Greenland ice sheet response to transient climate change: Consensus between two CGCMs
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Possible accelerated melting of the Greenland ice sheet in the 21st century has profound implications for sea-level rise and for climate change feedback. This study quantifies the potential melting of the Greenland ice sheet under a realistic 21st century greenhouse gas emission scenario. To this end, an extended integration is carried out of a new multi-phase, multiple-rheology, scalable and extensible geofluid model of the Greenland ice sheet, using 200-year long monthly atmospheric forcing from two high-resolution climate models. The ice sheet model versatility allows an investigation of detailed features such as seasonal melt area extent. Applied to Greenland, the warming- enhanced low altitude surface melting is found to dominate snow precipitation increase, causing a steady ice loss. By 2060, the ice surface topography has changed little over inland Greenland. However, the surface flow patterns change significantly over the entire Greenland ice sheet, due to the temperature dependence of ice viscosity. With increased surface flow speed, strain-heating becomes a mechanism for rapid heating of the ice to a far greater depth than diffusion alone. Basal sliding, especially involving granular sediments, is shown to be an efficient mechanism for fast-glacier acceleration and enhanced mass loss. This significant source of rapid dynamic responses to climate change is absent from previous models. The net mass loss estimates from the model are ∼ 50 km 3 of ice per year for the first 50 years of the 21st century, reaching 220 km 3 per year for the second half. By 2100, the perennial frozen surface area decreases by as much as 60%, to ∼ 7 × 10 5 km 2, indicative of a massive expansion of the ablation zone.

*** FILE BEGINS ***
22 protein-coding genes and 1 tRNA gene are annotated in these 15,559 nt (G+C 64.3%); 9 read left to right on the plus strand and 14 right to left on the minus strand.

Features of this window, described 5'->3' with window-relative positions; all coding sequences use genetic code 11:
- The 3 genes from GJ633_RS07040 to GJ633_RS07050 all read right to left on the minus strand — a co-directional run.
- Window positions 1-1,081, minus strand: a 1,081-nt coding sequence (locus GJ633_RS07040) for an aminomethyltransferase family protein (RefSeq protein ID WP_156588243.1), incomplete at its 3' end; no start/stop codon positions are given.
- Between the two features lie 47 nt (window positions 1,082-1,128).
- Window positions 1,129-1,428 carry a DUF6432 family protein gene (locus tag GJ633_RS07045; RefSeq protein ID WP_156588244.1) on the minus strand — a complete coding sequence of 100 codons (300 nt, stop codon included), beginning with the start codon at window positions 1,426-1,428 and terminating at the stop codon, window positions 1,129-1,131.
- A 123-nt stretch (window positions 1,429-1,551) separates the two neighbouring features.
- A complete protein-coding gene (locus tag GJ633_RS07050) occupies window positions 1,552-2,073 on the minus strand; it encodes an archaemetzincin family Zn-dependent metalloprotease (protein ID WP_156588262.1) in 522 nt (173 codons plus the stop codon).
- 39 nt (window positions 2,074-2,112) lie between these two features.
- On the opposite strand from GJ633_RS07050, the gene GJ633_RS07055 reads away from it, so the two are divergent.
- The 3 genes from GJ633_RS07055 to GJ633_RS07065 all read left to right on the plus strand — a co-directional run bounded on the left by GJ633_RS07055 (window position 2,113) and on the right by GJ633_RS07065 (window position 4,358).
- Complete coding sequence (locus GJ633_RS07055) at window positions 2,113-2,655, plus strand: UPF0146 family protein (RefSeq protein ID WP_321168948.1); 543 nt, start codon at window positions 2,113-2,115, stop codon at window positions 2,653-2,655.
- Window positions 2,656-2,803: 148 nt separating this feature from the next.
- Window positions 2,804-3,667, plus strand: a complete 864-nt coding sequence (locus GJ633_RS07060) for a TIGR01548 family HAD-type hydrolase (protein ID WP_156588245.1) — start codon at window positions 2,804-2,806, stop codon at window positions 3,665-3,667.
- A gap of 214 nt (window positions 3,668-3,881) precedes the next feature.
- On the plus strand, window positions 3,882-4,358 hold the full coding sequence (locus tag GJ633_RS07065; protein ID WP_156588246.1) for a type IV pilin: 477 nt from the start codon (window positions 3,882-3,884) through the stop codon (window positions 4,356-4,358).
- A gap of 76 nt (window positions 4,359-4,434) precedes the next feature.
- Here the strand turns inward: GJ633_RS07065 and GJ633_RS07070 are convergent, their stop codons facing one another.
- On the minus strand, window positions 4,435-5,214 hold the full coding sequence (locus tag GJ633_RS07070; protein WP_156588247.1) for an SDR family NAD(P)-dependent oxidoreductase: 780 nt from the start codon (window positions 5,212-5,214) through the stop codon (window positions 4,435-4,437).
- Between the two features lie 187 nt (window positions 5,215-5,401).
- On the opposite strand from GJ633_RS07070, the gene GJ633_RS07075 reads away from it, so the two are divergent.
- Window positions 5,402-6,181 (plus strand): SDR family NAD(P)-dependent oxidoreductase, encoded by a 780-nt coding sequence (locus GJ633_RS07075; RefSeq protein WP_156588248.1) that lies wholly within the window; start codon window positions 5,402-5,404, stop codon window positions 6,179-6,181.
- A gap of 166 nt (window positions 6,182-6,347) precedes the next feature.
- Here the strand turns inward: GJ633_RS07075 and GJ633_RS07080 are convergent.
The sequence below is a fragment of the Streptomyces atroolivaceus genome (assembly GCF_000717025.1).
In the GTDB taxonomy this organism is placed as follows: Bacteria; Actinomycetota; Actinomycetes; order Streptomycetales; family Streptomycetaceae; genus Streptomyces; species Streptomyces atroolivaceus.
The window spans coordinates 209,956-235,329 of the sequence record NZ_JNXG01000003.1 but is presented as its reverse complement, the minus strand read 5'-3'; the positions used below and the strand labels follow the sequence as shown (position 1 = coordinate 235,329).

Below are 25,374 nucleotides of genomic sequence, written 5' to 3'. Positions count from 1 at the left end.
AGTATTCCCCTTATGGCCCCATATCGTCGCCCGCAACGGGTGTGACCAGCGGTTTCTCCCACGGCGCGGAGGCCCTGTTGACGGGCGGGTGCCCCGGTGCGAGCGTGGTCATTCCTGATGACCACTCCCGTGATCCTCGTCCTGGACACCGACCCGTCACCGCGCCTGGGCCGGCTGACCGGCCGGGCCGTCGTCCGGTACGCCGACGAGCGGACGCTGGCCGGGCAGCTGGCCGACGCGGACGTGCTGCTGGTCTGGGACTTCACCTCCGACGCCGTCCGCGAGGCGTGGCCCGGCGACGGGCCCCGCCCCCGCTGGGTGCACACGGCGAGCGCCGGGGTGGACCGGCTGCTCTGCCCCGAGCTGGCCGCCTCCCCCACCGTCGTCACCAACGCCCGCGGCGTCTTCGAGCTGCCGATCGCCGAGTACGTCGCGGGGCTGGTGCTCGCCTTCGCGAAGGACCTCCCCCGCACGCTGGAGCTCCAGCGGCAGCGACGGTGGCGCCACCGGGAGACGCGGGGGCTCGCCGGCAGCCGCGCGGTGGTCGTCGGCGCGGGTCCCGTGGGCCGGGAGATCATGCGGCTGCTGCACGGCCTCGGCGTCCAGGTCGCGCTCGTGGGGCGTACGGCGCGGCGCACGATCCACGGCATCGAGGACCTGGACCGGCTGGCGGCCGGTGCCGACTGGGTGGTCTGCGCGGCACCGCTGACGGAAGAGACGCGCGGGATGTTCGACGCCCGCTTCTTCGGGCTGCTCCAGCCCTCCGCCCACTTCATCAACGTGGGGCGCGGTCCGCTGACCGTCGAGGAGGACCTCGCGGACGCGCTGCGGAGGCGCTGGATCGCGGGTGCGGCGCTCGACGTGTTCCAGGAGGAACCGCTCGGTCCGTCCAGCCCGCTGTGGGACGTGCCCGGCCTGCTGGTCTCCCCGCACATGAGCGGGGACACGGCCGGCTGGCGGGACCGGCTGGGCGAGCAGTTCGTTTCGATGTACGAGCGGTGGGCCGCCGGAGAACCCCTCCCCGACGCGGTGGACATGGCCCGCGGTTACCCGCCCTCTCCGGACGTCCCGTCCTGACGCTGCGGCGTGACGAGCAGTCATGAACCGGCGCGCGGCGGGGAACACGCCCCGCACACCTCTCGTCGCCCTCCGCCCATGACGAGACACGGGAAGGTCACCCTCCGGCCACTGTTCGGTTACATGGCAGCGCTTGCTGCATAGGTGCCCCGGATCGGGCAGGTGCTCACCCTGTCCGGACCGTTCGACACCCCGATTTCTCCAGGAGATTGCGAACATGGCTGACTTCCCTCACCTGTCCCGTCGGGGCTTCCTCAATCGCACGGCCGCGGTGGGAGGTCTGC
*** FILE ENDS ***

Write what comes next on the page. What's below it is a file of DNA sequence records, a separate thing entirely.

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Ice-sheet model sensitivities to environmental forcing and their use in projecting future sea level (the SeaRISE project)Bindschadler, R.; Nowicki, S.; Abe-Ouchi, A.; Aschwanden, A.; Choi, H.; Fastook, J.; Ren, Diandong (2013)Ten ice-sheet models are used to study sensitivity of the Greenland and Antarctic ice sheets to prescribed changes of surface mass balance, sub-ice-shelf melting and basal sliding. Results exhibit a large range in projected ...
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